An American dentist has been found guilty of murdering his wife during their safari in Africa
Rudolph maintained his innocence and said he believed the gun fired accidentally.
“I didn’t kill my wife. I couldn’t murder my wife. I wouldn’t kill my wife,” Rudolph told jurors when he took the stand in his own defense at a federal trial in Denver. last week.
The Phoenix couple shared a passion for big game hunting and traveled to the South African nation of Zambia in September 2016 so Bianca Rudolph could add a leopard to her collection of animal trophies. They carried two rifles for hunting: a Remington .375 rifle and a Browning 12-gauge shotgun.
Two weeks later, while Bianca Rudolph was packing for the couple’s return home, she suffered a fatal blast from the Browning shotgun at their hunting cabin in Kafue National Park. Rudolph told investigators he heard the shot at dawn while in the bathroom and believed the shotgun had accidentally exploded as she holstered it , according to court documents. He told investigators he found her bleeding on the floor.
But federal prosecutors at Rudolph’s trial in Denver, where the insurance companies are based, described it as a premeditated crime. Prosecutors argued that Rudolph killed his wife for 30 years for insurance money and to be with his girlfriend, Lori Milliron.
Defense attorney David Markus had argued that Larry Rudolph had no financial motive to kill his wife. In court documents, he noted that Rudolph owned a dental practice near Pittsburgh valued at $10 million.
“We are obviously extremely disappointed. We believe in Larry and his children,” Markus and fellow defense attorneys Margot Moss and Lauren Doyle told CNN in a statement following Monday’s verdict. “There are a lot of very significant appeal issues, which we will pursue after we have had the chance to regroup.”
“We’re disappointed with the jury’s verdict, but it’s our system,” Dill said. “Lori Milliron is innocent and we will continue to fight to exonerate her.”
Embassy official expressed suspicion after shooting, FBI says
In court papers, investigators alleged that Rudolph raised suspicion when he sought to quickly cremate his wife’s body in Zambia.
Rudolph scheduled a cremation three days after his death, according to court documents. After reporting his death to the US Embassy in the Zambian capital, Lusaka, the consular chief ‘told the FBI he had a bad feeling about the situation, which he said was changing too quickly’ , FBI Special Agent Donald Peterson wrote in the criminal record. affidavit.
As a result, the Chief Consular and two other embassy officials went to the funeral home where the body was being held to take photos and preserve any potential evidence. When Rudolph discovered that embassy officials had taken photos of his wife’s body, he was “livid,” Peterson wrote.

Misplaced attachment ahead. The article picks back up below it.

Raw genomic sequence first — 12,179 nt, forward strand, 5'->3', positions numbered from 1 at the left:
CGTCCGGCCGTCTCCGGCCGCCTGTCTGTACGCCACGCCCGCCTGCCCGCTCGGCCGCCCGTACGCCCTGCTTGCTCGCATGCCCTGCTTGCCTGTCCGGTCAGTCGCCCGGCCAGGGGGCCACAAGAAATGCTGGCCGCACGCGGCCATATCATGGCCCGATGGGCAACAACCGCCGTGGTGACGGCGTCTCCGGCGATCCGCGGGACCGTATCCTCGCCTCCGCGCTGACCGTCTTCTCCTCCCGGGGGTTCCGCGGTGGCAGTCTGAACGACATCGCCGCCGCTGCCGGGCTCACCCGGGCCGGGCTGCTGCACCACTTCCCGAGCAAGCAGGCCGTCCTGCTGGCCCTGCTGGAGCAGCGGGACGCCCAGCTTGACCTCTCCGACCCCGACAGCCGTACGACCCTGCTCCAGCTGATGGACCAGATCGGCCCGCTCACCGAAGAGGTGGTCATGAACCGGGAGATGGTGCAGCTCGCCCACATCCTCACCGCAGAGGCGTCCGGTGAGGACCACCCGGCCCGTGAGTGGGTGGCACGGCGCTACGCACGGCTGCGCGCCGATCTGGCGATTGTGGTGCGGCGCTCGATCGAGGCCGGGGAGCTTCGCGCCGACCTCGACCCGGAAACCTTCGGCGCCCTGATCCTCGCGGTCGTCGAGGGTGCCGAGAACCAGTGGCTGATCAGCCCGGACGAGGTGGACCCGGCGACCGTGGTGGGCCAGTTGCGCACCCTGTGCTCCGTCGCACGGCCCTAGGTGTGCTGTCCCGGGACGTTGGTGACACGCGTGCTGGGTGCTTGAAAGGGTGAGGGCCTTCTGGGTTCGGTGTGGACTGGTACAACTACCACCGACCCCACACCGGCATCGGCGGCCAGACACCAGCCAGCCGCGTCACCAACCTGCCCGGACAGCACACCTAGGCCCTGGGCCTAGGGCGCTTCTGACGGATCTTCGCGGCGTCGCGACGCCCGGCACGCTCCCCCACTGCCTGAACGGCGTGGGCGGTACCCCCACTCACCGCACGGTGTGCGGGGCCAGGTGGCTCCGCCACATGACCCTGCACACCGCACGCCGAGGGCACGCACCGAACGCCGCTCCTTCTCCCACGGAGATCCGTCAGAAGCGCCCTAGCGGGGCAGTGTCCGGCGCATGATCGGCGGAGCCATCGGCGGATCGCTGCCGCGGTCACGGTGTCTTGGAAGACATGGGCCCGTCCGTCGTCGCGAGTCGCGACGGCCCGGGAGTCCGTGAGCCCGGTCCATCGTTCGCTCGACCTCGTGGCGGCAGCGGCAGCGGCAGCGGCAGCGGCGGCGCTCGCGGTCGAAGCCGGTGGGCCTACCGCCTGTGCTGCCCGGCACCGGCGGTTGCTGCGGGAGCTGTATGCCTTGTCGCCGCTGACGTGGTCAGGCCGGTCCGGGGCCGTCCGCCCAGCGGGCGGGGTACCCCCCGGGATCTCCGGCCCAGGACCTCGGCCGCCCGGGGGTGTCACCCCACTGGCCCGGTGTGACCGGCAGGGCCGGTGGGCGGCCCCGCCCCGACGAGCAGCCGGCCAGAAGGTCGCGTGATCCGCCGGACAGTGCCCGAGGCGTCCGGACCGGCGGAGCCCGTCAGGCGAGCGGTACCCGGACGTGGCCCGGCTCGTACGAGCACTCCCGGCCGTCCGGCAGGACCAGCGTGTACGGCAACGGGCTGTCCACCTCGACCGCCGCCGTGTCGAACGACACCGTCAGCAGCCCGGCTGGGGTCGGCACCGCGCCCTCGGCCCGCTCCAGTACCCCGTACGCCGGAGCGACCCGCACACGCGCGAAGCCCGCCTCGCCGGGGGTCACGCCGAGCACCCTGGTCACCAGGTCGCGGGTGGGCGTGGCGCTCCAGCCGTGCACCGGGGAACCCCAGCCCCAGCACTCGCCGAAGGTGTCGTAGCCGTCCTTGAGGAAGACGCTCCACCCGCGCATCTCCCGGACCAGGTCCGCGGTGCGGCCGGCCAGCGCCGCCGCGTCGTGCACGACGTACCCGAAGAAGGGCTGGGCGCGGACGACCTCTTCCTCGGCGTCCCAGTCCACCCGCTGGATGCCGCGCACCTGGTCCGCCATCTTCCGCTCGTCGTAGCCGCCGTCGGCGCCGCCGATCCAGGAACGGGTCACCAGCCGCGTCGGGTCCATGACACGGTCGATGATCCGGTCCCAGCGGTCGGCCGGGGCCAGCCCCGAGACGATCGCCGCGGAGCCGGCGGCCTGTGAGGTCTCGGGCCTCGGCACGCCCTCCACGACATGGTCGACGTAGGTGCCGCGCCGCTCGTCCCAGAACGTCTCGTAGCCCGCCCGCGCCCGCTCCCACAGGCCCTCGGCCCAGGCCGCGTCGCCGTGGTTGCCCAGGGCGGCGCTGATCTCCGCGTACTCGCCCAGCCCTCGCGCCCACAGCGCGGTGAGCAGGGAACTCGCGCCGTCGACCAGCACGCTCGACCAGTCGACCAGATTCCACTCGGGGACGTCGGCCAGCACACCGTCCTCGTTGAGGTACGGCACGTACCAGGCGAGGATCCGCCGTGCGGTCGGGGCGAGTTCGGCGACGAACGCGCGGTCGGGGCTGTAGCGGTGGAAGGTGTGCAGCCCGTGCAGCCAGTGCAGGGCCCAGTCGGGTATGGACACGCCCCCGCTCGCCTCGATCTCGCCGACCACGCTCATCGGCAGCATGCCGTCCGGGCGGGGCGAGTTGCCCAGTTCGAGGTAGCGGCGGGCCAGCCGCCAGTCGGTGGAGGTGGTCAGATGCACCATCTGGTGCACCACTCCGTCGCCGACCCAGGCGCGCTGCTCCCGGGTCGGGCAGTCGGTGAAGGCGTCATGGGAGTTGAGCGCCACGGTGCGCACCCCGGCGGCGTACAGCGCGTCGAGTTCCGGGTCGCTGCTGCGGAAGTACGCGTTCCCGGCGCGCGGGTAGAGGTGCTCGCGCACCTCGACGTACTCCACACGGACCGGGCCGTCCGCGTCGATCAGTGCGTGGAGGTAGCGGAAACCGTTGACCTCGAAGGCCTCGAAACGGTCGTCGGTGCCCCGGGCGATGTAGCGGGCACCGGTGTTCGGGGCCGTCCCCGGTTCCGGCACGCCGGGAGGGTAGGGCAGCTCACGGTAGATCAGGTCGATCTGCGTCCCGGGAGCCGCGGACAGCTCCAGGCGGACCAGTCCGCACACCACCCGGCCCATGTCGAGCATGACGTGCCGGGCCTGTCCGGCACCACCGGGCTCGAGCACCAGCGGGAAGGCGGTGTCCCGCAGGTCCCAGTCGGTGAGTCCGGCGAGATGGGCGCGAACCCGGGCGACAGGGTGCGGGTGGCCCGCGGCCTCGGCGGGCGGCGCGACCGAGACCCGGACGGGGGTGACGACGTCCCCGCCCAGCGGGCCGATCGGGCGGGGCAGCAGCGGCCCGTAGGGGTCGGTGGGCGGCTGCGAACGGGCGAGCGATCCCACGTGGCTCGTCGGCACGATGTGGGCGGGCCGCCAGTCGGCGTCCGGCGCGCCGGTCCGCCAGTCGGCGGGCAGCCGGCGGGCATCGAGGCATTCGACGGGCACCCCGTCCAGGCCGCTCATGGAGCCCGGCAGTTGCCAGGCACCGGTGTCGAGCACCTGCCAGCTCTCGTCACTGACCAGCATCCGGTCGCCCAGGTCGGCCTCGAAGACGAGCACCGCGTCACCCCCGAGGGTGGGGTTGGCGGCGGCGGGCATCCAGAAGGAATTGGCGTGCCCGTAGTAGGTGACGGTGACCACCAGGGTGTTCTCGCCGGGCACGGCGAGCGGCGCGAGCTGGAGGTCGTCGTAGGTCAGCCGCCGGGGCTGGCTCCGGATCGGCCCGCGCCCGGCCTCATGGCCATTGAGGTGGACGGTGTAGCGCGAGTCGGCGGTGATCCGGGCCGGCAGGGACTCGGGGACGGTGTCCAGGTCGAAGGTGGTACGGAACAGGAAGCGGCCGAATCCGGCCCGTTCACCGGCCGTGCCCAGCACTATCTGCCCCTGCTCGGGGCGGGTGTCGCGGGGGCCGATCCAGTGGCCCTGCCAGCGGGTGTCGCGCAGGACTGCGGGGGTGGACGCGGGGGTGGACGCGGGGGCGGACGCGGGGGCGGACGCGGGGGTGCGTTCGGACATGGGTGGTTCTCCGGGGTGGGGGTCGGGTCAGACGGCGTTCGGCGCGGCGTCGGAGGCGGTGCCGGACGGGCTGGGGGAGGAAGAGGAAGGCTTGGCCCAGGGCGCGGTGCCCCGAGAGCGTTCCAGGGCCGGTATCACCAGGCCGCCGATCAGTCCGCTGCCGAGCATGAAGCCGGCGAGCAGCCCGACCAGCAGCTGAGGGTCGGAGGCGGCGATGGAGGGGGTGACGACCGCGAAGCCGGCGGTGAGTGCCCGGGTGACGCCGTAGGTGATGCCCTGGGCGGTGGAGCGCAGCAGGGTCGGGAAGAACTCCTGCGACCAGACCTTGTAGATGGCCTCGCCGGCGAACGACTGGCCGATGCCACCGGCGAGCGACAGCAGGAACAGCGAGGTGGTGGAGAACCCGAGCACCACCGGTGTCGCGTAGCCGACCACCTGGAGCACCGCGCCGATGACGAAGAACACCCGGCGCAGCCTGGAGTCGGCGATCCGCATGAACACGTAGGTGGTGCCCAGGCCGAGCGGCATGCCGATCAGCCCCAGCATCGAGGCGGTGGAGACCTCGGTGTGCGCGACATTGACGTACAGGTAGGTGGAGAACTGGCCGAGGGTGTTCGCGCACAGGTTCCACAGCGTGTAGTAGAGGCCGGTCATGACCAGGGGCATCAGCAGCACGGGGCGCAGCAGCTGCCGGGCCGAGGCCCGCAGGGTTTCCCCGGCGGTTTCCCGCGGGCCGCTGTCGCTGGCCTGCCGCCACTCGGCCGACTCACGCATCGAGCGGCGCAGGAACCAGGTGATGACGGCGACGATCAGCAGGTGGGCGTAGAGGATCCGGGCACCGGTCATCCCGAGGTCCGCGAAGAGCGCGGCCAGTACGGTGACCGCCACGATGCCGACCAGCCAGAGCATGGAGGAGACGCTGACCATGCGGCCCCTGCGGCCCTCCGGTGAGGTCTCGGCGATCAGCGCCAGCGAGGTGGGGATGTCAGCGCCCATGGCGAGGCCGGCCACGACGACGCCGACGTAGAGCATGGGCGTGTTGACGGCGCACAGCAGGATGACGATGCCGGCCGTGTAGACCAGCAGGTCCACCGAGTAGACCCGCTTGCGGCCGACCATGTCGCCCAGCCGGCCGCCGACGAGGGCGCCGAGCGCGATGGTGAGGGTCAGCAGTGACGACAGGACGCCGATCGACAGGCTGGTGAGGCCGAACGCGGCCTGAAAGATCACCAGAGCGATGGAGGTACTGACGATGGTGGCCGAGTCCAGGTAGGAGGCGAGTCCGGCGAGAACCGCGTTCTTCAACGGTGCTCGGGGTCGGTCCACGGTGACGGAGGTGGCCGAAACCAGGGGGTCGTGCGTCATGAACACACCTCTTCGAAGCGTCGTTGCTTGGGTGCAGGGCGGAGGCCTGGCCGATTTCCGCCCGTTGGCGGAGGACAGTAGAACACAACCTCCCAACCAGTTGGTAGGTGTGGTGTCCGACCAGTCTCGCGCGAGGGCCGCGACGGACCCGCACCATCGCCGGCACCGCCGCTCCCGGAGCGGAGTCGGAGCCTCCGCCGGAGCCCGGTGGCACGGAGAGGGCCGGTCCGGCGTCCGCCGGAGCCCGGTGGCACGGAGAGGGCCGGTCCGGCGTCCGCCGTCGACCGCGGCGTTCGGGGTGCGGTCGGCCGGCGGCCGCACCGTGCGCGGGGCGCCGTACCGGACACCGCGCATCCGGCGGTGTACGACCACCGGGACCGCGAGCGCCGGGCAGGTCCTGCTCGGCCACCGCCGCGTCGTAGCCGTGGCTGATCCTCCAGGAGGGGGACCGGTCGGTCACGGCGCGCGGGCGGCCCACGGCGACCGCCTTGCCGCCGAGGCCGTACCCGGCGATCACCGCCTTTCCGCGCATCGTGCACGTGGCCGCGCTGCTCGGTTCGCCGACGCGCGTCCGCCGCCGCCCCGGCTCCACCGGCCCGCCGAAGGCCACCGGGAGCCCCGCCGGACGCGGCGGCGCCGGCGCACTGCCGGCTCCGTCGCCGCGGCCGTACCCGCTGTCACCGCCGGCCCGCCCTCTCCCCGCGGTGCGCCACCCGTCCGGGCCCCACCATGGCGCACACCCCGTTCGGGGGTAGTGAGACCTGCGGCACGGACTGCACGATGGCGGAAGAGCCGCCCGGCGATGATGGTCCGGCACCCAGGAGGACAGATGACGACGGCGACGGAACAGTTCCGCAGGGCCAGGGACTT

Rudolph initially told the consular chief that his wife may have died by suicide, but an investigation by Zambian law enforcement concluded it was an accidental discharge.
Insurer investigators came to a similar conclusion and paid out on the policies.
But forensic evidence showed Bianca Rudolph’s injuries came from a shot fired from at least two feet away, according to a criminal complaint filed in federal court.
“At this distance, there is reason to believe that Bianca Rudolph was not killed by an accidental discharge as stated,” the complaint states.
A friend of Bianca Rudolph asked the FBI to investigate
But federal investigators argued the shooting was premeditated so that Rudolph “could falsely claim the death was the result of an accident.”
Rudolph orchestrated his wife’s death as part of a scheme to defraud life insurance companies and allow him to live openly with his girlfriend, according to the FBI.
Bianca and Lawrence Rudolph moved from Pennsylvania to Arizona about four years before her death. Rudolph’s dental practice remained in Pennsylvania, and he commuted between his Phoenix home.
Federal authorities became involved after a friend of Bianca Rudolph asked the FBI to investigate the death because she suspected foul play. The friend said Larry Rudolph had been involved in extramarital affairs and had a girlfriend at the time of his wife’s death.
Milliron worked as a manager at Larry Rudolph’s dental office near Pittsburgh and told a former employee she had been dating him for 15 to 20 years, according to court documents. Milliron moved in with Rudolph three months after Bianca Rudolph’s death, according to court documents.